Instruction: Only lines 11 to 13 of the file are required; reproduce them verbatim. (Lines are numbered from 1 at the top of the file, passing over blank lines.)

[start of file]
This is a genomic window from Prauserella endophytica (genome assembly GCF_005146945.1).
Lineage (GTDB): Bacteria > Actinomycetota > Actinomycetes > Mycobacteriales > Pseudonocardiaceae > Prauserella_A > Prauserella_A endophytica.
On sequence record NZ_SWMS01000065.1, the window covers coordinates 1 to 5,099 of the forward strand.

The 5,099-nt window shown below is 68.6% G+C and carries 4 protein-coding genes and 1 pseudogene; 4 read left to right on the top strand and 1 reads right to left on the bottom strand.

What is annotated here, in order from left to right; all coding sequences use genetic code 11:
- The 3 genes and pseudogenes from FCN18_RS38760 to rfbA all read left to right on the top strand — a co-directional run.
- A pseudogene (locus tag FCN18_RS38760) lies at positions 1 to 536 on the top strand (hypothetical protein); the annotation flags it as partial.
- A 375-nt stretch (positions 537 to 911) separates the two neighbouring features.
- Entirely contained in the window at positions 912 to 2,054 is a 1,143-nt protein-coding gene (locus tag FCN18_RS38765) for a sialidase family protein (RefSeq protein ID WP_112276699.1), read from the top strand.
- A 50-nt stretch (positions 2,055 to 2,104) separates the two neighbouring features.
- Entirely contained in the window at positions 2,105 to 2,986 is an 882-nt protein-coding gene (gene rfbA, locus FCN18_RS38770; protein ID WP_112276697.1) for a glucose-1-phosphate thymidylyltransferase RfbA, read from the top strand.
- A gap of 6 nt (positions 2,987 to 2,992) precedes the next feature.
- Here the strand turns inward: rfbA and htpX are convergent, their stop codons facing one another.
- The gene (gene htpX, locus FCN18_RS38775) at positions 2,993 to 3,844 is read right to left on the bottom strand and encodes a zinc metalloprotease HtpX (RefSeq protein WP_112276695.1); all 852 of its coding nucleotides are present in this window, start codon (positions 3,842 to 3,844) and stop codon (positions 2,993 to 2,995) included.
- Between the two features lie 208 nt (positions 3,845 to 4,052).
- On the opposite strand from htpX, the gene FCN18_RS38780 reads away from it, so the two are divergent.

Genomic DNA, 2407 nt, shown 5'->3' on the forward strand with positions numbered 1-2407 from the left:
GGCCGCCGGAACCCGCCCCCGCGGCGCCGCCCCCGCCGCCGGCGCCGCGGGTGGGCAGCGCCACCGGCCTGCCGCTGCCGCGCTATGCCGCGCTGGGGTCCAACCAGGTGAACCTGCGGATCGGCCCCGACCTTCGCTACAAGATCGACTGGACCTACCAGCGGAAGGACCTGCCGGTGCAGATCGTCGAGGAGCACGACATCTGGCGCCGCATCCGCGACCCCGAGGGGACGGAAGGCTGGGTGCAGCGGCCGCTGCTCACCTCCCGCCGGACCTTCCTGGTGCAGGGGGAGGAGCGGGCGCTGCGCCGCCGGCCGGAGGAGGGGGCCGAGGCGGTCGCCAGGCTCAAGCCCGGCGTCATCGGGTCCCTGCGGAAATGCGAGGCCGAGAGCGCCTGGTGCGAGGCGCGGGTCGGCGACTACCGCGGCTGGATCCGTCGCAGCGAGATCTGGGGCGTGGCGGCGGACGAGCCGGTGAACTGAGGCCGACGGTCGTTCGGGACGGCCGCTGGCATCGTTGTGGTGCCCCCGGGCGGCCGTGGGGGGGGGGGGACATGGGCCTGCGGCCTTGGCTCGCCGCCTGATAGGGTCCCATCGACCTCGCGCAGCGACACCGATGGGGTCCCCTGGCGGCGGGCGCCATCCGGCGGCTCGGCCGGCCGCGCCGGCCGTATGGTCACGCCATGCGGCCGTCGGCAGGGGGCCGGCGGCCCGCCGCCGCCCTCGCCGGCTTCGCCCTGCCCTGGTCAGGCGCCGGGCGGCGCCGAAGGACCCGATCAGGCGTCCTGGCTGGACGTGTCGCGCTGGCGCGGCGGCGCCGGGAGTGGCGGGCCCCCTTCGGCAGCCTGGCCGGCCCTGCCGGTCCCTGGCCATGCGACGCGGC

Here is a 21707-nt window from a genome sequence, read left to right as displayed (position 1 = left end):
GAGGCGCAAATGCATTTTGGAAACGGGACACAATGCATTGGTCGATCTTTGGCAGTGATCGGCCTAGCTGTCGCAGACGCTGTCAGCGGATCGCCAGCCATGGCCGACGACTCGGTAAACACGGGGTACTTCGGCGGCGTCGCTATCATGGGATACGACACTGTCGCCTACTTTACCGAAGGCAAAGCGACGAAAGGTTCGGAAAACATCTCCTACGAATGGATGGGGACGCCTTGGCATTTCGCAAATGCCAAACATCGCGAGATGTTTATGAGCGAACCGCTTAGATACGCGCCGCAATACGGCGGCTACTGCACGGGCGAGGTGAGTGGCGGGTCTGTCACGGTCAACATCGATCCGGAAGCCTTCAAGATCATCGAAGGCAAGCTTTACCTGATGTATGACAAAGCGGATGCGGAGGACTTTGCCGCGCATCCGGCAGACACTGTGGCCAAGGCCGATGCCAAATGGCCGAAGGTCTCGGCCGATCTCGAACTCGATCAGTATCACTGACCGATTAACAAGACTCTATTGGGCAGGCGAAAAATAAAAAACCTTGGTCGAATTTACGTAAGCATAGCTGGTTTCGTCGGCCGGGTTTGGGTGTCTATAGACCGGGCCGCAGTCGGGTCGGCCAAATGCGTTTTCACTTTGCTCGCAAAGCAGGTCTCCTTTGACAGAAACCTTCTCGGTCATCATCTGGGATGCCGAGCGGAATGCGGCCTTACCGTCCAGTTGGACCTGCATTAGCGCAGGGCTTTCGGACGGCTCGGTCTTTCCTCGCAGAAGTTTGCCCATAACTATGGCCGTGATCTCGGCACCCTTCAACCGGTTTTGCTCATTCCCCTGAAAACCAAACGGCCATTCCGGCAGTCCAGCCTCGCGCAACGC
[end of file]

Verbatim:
- Entirely contained in the window at positions 2,105 to 2,986 is an 882-nt protein-coding gene (gene rfbA, locus FCN18_RS38770; protein ID WP_112276697.1) for a glucose-1-phosphate thymidylyltransferase RfbA, read from the top strand.
- A gap of 6 nt (positions 2,987 to 2,992) precedes the next feature.
- Here the strand turns inward: rfbA and htpX are convergent, their stop codons facing one another.